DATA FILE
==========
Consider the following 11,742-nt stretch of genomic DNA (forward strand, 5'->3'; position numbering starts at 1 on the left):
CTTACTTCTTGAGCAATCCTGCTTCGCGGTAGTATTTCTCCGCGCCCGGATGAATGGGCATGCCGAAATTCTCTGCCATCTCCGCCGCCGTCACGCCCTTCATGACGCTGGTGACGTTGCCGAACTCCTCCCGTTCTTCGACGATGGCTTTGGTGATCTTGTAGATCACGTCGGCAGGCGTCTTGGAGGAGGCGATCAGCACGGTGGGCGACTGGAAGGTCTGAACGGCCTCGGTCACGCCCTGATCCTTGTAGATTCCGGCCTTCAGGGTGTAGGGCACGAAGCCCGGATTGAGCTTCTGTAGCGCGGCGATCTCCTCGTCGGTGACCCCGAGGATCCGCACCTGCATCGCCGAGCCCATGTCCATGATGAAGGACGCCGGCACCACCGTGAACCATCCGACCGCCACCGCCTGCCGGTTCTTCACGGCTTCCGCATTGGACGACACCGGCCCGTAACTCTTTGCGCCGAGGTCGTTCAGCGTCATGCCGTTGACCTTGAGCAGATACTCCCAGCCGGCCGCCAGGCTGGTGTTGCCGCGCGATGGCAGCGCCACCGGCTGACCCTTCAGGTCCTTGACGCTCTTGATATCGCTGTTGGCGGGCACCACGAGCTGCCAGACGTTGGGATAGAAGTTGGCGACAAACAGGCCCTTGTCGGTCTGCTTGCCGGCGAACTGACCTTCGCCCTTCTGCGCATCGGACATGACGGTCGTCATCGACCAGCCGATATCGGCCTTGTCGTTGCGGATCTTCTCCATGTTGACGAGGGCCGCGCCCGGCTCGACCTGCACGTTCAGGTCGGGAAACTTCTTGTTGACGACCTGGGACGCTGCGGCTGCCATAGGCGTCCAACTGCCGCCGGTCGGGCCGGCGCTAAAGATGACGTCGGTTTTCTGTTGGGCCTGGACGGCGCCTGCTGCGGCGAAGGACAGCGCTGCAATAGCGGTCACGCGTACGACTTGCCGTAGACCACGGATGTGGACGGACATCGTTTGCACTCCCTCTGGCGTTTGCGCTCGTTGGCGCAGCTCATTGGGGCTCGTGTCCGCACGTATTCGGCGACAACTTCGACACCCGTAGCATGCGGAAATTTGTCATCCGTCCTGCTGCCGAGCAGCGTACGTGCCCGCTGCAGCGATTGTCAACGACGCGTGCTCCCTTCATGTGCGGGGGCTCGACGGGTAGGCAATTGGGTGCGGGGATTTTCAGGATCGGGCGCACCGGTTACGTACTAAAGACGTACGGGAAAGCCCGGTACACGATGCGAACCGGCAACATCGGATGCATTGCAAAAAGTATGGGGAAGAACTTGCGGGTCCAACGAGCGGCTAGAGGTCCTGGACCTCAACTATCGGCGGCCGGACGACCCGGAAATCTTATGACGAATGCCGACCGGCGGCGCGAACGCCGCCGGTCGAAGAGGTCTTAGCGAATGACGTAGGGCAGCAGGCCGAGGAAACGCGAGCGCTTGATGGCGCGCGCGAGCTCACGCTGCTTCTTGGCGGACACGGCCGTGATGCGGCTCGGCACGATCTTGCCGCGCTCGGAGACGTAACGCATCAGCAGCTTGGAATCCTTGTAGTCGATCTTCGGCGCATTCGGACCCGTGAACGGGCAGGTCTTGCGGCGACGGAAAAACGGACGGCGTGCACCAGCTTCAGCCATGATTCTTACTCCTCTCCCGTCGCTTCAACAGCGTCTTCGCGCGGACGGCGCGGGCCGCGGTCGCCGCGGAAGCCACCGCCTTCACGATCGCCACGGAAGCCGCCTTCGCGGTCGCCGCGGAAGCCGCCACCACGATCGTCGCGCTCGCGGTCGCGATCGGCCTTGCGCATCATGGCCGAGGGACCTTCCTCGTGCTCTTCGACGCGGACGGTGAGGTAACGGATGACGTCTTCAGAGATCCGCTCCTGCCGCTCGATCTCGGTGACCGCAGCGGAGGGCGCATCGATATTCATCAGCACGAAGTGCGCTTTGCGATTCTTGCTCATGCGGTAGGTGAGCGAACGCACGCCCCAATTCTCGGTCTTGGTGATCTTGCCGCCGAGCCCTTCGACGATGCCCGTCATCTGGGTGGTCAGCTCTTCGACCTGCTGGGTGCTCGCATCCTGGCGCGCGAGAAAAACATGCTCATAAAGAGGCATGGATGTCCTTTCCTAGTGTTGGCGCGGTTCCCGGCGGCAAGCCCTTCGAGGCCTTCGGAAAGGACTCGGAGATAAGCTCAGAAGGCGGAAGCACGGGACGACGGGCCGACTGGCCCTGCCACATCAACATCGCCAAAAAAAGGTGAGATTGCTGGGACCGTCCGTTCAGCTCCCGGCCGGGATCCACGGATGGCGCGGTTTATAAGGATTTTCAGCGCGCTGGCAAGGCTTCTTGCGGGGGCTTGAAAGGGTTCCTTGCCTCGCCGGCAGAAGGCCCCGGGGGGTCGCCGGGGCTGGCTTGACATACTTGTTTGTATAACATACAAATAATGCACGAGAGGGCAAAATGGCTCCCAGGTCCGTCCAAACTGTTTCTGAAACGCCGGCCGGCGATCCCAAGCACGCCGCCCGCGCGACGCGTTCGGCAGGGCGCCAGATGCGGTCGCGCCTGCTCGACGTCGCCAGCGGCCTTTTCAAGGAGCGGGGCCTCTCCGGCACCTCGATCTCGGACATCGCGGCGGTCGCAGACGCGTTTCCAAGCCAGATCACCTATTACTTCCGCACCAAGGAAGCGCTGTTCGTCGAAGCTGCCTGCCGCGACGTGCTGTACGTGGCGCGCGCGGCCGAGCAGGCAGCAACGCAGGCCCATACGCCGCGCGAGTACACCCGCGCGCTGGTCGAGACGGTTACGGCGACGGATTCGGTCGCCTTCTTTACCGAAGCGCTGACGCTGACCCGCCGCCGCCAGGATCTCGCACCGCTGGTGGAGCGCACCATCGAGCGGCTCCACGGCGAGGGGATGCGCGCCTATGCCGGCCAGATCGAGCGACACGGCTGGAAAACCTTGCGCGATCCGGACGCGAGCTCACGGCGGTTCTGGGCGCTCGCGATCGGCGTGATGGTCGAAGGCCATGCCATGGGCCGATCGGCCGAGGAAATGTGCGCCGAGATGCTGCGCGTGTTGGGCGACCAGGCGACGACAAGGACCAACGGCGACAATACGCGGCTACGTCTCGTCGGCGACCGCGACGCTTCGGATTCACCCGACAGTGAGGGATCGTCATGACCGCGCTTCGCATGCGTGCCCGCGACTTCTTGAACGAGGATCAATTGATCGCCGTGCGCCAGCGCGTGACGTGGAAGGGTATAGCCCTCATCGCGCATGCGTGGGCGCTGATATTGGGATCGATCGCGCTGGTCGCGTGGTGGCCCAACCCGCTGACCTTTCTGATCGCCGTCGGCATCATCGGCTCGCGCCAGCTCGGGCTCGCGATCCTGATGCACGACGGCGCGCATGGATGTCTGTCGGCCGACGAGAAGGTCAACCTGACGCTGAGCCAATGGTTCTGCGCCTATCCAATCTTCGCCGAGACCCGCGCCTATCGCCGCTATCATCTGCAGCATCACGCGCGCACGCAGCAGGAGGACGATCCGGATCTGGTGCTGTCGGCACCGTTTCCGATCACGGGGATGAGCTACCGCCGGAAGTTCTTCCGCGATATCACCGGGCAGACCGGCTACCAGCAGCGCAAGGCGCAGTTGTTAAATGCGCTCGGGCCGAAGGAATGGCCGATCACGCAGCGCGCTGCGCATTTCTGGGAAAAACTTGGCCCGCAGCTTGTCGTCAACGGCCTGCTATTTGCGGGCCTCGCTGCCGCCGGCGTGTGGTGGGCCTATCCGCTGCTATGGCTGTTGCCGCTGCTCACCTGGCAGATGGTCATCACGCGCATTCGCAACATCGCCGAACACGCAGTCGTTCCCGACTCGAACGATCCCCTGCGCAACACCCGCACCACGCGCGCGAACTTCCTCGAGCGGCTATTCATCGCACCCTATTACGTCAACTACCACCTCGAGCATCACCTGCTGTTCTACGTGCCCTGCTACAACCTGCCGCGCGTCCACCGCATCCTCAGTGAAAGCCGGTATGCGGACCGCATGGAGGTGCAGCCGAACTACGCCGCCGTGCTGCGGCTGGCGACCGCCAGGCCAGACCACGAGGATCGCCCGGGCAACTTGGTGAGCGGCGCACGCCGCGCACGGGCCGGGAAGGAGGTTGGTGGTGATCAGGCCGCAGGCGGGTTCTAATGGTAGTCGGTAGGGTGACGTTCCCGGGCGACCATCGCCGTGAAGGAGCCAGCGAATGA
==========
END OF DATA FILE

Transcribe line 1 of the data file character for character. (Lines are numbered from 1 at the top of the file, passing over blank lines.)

Consider the following 11,742-nt stretch of genomic DNA (forward strand, 5'->3'; position numbering starts at 1 on the left):